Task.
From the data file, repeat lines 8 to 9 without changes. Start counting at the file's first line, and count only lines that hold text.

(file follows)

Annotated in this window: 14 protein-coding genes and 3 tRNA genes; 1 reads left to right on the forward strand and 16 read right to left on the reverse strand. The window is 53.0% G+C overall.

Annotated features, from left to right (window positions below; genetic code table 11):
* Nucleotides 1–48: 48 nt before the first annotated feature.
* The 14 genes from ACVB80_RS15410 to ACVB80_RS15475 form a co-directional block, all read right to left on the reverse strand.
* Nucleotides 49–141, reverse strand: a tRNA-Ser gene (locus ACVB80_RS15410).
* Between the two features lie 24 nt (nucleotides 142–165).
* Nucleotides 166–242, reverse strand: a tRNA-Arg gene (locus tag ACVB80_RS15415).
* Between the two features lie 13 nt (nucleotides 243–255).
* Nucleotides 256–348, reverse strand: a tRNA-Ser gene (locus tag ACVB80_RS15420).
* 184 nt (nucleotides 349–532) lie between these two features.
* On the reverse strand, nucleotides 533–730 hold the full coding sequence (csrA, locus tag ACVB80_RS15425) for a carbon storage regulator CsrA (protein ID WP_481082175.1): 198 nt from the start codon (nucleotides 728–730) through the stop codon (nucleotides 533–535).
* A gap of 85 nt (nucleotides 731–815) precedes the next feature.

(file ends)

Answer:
* Between the two features lie 13 nt (nucleotides 243–255).
* Nucleotides 256–348, reverse strand: a tRNA-Ser gene (locus tag ACVB80_RS15420).